When, oh, when, will I sail again?

In an earlier post (I Got Dem Old DB Blues), written ‘way back in August, I wrote about Dream SeQueL’s expected “three to four months” on the hard, having the blisters on her bottom ground out where necessary, then her hull dried out, followed by gelcoat, a new barrier coat, and a fresh bottom job. Well, four months have come and gone, and she’s still not back on the water.

I spoke with the boatyard yesterday (in fact, lately, I’ve been speaking to them at least once a week). As of early this past week, there were still parts of the hull showing 20% moisture. As the entire hull has to be below 10% before the new gelcoat and barrier coat can be applied (otherwise, the blisters will quickly reappear), it looks like she’ll be on the hard for a few more weeks. When I asked the yard what the likelihood was that I could have her back at the end of December, the answer was “We’ll see, but don’t count on it.”

This extended process has me concerned for several reasons, which is why I’m writing this particular post.

First, the whole blister thing, along with months on the hard, caught me by surprise. Consequently, when I left Dream SeQueL, I had not removed her mainsail and jib to store below (at least the mainsail cover is on, protecting the sail, but allowing the cover to deteriorate in the sun and weather). In addition, I had not removed the bimini, so it, too, is deteriorating in the sun and weather. Furthermore, her solar panels are keeping the batteries charged, but I doubt that anybody’s been checking the water level in the batteries, so I worry about the batteries drying out and/or sulfating. And, of course, my regular maintenance guy isn’t willing to drive an hour each way to go spend 45 minutes on the boat once a month checking on things (not, at least, without my paying him considerably more). Oh, and I’m worried about the exterior brightwork (the caprail, the teak around the companionway, and the like). Last December, I paid a guy a lot of money to strip all of that down to bare wood, then apply a couple of coats of cetol. It needed a refresher coat in June, but I’d planned to do it in August after the bottom job and survey. But that didn’t happen. So, now, it’s been a full year since it’s been maintained, and I fear that I’ll once again have to strip it all back to bare wood and recoat it from scratch (or pay somebody to do it).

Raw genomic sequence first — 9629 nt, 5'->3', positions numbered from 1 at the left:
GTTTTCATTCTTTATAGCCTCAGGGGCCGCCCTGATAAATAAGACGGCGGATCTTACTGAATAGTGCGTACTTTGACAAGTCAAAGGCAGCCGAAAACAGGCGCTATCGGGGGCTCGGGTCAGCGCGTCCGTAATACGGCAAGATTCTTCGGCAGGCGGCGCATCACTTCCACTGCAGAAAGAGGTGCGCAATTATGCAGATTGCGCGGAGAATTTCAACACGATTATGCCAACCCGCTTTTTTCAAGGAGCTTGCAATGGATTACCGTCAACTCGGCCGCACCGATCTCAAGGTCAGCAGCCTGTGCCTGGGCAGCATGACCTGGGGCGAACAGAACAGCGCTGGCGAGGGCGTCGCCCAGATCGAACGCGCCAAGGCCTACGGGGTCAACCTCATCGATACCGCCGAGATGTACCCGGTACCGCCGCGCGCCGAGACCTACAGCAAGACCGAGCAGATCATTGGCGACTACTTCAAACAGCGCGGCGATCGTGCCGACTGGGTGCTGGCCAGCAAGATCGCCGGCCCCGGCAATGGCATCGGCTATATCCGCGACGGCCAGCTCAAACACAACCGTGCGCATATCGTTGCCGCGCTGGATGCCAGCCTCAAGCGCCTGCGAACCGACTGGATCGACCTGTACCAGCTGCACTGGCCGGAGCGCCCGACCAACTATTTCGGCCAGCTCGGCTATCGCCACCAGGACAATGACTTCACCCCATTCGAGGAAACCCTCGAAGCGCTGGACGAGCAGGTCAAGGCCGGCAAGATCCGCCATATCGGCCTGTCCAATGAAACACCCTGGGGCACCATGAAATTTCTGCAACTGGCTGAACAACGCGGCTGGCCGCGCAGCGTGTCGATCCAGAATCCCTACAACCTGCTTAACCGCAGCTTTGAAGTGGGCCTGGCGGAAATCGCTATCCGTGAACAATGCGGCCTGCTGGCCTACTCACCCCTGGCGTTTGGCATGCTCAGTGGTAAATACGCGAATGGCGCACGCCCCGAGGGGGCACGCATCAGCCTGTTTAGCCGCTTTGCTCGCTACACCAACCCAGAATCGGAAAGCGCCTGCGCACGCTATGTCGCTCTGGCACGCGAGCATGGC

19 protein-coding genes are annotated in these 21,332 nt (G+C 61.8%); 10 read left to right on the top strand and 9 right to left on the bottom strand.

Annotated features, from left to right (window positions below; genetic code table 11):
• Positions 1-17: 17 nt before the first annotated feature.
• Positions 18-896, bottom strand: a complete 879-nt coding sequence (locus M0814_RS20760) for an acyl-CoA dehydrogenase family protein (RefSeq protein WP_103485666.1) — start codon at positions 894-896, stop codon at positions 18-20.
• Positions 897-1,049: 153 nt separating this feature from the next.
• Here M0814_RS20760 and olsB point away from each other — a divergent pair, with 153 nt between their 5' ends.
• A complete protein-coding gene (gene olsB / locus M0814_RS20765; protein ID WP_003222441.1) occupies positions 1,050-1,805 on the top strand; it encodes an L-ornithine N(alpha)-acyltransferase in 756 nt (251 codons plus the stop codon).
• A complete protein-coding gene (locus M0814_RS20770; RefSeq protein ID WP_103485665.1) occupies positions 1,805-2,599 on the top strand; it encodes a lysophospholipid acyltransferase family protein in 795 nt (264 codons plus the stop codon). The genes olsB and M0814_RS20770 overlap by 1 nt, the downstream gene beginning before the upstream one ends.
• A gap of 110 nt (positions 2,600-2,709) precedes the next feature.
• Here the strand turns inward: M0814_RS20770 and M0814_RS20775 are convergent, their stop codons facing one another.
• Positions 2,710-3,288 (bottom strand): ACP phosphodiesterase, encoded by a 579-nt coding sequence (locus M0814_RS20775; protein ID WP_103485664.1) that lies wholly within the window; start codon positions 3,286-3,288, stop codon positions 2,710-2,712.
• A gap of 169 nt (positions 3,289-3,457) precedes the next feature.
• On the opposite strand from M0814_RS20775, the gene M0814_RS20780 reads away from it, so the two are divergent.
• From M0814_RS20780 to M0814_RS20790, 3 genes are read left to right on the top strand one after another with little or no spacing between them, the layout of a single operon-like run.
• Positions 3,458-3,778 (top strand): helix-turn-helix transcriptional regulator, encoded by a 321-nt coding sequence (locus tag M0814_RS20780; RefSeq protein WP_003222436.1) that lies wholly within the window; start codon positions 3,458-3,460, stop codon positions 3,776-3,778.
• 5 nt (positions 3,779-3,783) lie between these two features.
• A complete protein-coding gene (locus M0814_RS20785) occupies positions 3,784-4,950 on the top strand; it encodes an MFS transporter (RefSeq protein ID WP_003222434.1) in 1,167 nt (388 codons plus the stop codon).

Second, Barbara and I are pretty much committed to taking a couple of friends with us to the Bahamas in April, 2012. “Committed”, because this might be the last opportunity one of these friends will have to go on such an adventure (for reasons not relevant to this blog). “April” because that is the only month before the height of hurricane season in which Barbara and/or I do not have absolutely firm, unbreakable commitments related to my day job or to Sheltie Rescue. Why does this cause concern? Well, because my best estimates suggest that we have roughly 200 hours of work that must be completed before we’re willing to take off on a trip of that scale (gone for about a month, crossing the Gulf Stream twice, sailing in unfamiliar waters, etc.), and the number of days in which we can do that work is rapidly diminishing.